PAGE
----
Compost Round Up: “Know your compost friends”

As we’re all aware, compost week-or weeks, shall we say, has been a main focus of BSC lately. If you spent any time shoveling, sifting, or packing, you may have noticed a number of compost critters, or “friends”, living amongst the piles.

Alas, we’re referring to millipedes, roly polies, collembolas, snails, bacteria, worms and more! Verily, they make compost what it is, but, how well do we know our friends? What do they like to eat? What characteristics make them unique? What do they look like? How do they interact with each other?

See the attached ‘Compost Critter Information Sheet’ to get acquainted. Whether you’re composting at home or in a classroom, this is a resource for identifying different creatures and their individual benefits for your compost pile!

Compost Critters Information Sheet

Compost Round Up: “Bokashi Composting”

For this week, we’d like to report on a topic that our operations manager Faith recently brought to our attention, Bokashi Composting. It’s quite a bit different than the ‘backyard’ composting we’re used to, but still a method commonly put into practice.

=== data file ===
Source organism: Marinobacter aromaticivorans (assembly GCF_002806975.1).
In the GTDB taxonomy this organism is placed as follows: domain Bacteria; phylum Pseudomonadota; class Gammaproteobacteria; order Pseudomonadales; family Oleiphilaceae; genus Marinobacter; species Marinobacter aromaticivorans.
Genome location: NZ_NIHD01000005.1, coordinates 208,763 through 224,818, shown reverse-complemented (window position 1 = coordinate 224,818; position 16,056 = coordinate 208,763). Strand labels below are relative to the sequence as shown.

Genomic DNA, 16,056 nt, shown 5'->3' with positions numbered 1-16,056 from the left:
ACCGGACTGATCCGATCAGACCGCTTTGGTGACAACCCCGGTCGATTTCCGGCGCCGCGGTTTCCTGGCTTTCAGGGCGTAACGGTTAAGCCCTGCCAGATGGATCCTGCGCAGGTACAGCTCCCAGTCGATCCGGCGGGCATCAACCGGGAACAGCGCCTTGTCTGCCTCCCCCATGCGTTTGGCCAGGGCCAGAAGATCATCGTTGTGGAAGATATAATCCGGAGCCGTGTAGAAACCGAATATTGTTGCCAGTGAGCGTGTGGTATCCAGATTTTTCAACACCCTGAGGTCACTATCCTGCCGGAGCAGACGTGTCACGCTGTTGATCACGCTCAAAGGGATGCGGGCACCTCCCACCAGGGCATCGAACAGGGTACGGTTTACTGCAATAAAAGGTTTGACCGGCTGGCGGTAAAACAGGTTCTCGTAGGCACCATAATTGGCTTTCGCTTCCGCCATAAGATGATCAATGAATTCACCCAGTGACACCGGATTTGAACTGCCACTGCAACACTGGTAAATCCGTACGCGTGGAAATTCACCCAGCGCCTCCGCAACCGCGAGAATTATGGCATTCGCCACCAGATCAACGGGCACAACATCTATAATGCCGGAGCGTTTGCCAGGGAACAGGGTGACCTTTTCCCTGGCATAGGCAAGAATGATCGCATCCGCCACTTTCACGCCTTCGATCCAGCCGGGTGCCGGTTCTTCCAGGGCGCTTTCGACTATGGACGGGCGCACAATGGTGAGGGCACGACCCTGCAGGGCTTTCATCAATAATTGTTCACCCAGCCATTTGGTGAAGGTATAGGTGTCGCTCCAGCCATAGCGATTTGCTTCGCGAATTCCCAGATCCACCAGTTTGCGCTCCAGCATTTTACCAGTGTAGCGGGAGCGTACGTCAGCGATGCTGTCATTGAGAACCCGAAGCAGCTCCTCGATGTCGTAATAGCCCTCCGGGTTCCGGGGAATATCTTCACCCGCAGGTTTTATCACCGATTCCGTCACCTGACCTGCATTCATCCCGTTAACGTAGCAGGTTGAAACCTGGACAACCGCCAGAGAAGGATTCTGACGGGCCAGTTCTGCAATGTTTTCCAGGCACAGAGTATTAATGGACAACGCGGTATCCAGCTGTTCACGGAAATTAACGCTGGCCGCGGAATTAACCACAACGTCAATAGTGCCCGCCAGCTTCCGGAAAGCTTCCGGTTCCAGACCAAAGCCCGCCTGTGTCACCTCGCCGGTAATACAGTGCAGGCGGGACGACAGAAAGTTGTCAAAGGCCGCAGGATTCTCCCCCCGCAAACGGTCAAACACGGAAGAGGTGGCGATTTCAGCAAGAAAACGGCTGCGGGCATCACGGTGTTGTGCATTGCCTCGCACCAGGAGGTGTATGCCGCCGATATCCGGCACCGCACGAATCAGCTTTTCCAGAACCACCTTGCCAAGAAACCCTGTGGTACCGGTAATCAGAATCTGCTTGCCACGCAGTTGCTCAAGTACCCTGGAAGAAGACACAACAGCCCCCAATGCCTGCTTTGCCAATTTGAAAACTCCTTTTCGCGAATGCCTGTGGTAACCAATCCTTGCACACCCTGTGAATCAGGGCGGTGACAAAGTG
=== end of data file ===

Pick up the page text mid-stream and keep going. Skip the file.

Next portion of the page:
For starters, meat and diary can be composted. Food scraps are fermented, thus the organic matter should have as little oxygen as possible. We’re used to turning piles, making sure they are aerated to facilitate decomposition. In Bokashi, a bran containing microbes is spread on top of scraps, rather than allowing nature to do it’s job.

Have any of you tried this before or know someone who has?

Read here to learn more about the history and use of Bokashi.